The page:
The Arab American News - February 24, 2007
Film bridges gap between Arabs and Jews
By: Delia Habhab / The Arab American News
A moving documentary captures the fear, resentment, and anger associated with the Palestine-Israeli conflict and takes an important step toward peace and understanding.
ANN ARBOR "Refusing To Be Enemies: The Zeitouna Story" features six Arab and six Jewish women who together form a dialogue group called "Zeitouna." In the film, the women defy cultural expectations by attempting to understand each other through constructive dialogue. The film follows the women over a four year period that concludes with a two-week journey to Palestine and Israel, where preconceptions vanish and unbreakable bonds are formed.
The film is produced and directed by Laurie White, whose previous film credits include the 1989 Michael Moore documentary "Roger and Me." White, a native of Flint, Michigan, has dedicated her life to social and community activism. Her inspiration for this film stemmed from recognizing the apparent gap between the Arab and Jewish communities here in the U.S. White acknowledged the difficulty of tackling such a sensitive matter, and saw filmmaking as the perfect opportunity to approach the topic.
"My belief is that film is a very powerful medium," stated White. "It is a collaborative medium by nature. This particular topic was so complicated and challenging that it called for a creative approach."
The film takes an in-depth look at the lives of women from different backgrounds, including a woman who was forced to flee Palestine as a young child, and another who spent eight months in a German concentration camp. Among the group was Benita Kaimowitz, a secular Jew and retired English teacher who grew up in Mississippi and Tennessee.
"With Zeitouna, I feel safe saying what I feel and listening for what I need to learn," said Kaimowitz. "We’re all profoundly sick of fear, anger, hurt and slinging our own version of history at each other without hearing the other's experience. We're convinced there must be a better way and (we) try to find it together."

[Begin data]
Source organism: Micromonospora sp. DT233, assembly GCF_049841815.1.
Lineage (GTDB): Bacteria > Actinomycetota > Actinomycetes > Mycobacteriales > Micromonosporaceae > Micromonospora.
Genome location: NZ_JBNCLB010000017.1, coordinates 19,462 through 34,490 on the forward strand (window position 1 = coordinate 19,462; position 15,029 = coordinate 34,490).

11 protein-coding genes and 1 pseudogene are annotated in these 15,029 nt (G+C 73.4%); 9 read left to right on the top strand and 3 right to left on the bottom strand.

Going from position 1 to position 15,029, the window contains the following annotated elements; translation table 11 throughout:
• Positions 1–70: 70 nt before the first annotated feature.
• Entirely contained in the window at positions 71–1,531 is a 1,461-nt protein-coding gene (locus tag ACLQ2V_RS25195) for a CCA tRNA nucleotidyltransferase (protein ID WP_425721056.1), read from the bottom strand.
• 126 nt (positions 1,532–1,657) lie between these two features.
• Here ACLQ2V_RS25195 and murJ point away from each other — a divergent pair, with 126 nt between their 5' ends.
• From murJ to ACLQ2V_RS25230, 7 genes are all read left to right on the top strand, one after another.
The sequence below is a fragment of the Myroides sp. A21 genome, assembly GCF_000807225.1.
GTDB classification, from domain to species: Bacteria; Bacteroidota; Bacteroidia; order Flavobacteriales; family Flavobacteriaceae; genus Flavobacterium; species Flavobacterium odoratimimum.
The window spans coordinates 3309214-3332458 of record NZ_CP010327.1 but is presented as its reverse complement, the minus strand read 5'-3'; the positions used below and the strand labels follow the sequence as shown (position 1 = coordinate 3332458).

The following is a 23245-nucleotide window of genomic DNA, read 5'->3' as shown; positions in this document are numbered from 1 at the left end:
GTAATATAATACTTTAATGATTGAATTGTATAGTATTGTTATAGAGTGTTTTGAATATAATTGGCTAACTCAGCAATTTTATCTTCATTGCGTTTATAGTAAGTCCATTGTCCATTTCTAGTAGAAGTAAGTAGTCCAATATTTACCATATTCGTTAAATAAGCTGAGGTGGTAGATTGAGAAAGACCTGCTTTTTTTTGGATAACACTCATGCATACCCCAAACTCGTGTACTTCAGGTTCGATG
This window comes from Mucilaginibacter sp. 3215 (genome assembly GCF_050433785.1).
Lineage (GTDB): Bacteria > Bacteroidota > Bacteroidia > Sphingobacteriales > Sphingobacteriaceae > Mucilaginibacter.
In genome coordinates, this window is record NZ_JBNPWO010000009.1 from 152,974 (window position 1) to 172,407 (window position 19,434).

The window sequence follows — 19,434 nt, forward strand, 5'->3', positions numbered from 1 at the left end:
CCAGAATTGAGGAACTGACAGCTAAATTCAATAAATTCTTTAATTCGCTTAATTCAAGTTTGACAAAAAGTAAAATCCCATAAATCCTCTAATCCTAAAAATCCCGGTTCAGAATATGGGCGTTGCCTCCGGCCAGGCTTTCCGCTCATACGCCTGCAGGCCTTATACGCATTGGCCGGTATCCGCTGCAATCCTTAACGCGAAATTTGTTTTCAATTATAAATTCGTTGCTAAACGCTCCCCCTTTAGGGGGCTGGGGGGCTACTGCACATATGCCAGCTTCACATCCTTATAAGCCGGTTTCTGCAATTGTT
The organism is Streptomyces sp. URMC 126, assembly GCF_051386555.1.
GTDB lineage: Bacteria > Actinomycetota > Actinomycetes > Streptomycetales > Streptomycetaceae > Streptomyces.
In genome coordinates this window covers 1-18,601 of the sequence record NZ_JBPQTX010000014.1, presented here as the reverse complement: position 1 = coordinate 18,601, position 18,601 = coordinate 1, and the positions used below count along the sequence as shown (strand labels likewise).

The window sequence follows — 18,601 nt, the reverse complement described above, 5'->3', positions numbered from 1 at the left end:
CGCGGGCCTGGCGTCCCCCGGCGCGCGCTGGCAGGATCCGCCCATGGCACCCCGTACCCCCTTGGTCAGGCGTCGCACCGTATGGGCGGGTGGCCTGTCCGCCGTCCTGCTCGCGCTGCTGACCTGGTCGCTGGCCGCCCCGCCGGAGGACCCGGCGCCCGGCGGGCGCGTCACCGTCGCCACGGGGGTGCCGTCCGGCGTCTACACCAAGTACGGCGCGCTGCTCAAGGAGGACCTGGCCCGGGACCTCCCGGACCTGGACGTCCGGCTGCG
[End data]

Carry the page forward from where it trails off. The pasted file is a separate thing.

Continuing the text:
That sentiment resonates throughout the film, as the women abandon all preconceived notions and begin to get to know each other as individuals. The strong bond between the women is felt within minutes of viewing the film. The film shows the women as they participate in dialogue sessions, where they tackle specific issues and are given the opportunity to share their personal experiences with each other. This was a way for them to become better acquainted with one another and open up the lines of communication. It is the honesty and sincerity that takes place in these sessions that help establish the true bonds of sisterhood between the women. White puts an emphasis on the idea of listening with an open mind and open heart.
"The women involved in this project were really yearning to connect," she said. "The approach I took was, 'let's learn to really listen to each other, as opposed to talking on a geo-political level. Let's learn from one another rather than try to sell each other on our own personal points of view.' "
This method proves to be beneficial, as commonalities are soon discovered after the women engage in thoughtful, meaningful discussion. Wadad Abed, a Palestinian-American who grew up in Nablus, recalls the deep transformation she felt throughout the process.
"It is only through Zeitouna that I am now able to hear the voice of the 'other' her pain and her joy, realizing that it mirrors my own," says Abed. "Zeitouna has profoundly transformed me."
During the initial filming process, White was cautious in her approach, not wanting anything to appear forced or contrived. The project spanned from 2002 to 2007, during which the women traveled around the country to take part in various dialogue sessions and public speaking events. Among these events was a "Women in Black" march, a statewide march advocating peace that took place in the Fall of 2004.
"I wanted to give the group a chance to gel before the filming started," stated White. "This documentary was a way of sharing this process we were a part of on a large scale, so that people would be inspired by it."
It is clear that the friendships formed throughout this process will be long-lasting. The rare sisterhood shared by the group members emanates onto the screen and leaves a lasting impression on the viewer. The empathy and compassion expressed by the women complement the film's overall message of peace and acceptance.
"Refusing to be Enemies: The Zeitouna Story" will premiere on Sunday, March 18 at Ann Arbor's historic Michigan Theater. White and the other Zeitouna members will be available to speak to viewers after the screening..